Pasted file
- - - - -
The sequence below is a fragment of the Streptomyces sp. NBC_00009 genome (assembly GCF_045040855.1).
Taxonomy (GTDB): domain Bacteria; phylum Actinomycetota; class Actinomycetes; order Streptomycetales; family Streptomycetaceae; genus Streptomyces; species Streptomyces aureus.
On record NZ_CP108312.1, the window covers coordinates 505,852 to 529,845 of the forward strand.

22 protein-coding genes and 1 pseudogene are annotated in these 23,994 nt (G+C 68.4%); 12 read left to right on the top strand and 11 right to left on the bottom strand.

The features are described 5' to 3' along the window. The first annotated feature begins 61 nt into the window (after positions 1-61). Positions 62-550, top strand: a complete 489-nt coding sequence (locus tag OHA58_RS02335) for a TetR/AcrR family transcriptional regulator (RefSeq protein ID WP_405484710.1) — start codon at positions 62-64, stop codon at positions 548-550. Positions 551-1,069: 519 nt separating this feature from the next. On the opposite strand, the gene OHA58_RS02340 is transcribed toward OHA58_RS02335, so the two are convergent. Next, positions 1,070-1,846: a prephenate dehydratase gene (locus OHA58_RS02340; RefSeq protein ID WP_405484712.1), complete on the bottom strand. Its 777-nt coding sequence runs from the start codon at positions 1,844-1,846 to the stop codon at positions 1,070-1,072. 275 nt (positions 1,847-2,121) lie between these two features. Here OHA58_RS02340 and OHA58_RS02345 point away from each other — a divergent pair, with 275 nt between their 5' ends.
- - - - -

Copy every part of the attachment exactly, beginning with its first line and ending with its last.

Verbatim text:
The sequence below is a fragment of the Streptomyces sp. NBC_00009 genome (assembly GCF_045040855.1).
Taxonomy (GTDB): domain Bacteria; phylum Actinomycetota; class Actinomycetes; order Streptomycetales; family Streptomycetaceae; genus Streptomyces; species Streptomyces aureus.
On record NZ_CP108312.1, the window covers coordinates 505,852 to 529,845 of the forward strand.

22 protein-coding genes and 1 pseudogene are annotated in these 23,994 nt (G+C 68.4%); 12 read left to right on the top strand and 11 right to left on the bottom strand.

The features are described 5' to 3' along the window. The first annotated feature begins 61 nt into the window (after positions 1-61). Positions 62-550, top strand: a complete 489-nt coding sequence (locus tag OHA58_RS02335) for a TetR/AcrR family transcriptional regulator (RefSeq protein ID WP_405484710.1) — start codon at positions 62-64, stop codon at positions 548-550. Positions 551-1,069: 519 nt separating this feature from the next. On the opposite strand, the gene OHA58_RS02340 is transcribed toward OHA58_RS02335, so the two are convergent. Next, positions 1,070-1,846: a prephenate dehydratase gene (locus OHA58_RS02340; RefSeq protein ID WP_405484712.1), complete on the bottom strand. Its 777-nt coding sequence runs from the start codon at positions 1,844-1,846 to the stop codon at positions 1,070-1,072. 275 nt (positions 1,847-2,121) lie between these two features. Here OHA58_RS02340 and OHA58_RS02345 point away from each other — a divergent pair, with 275 nt between their 5' ends.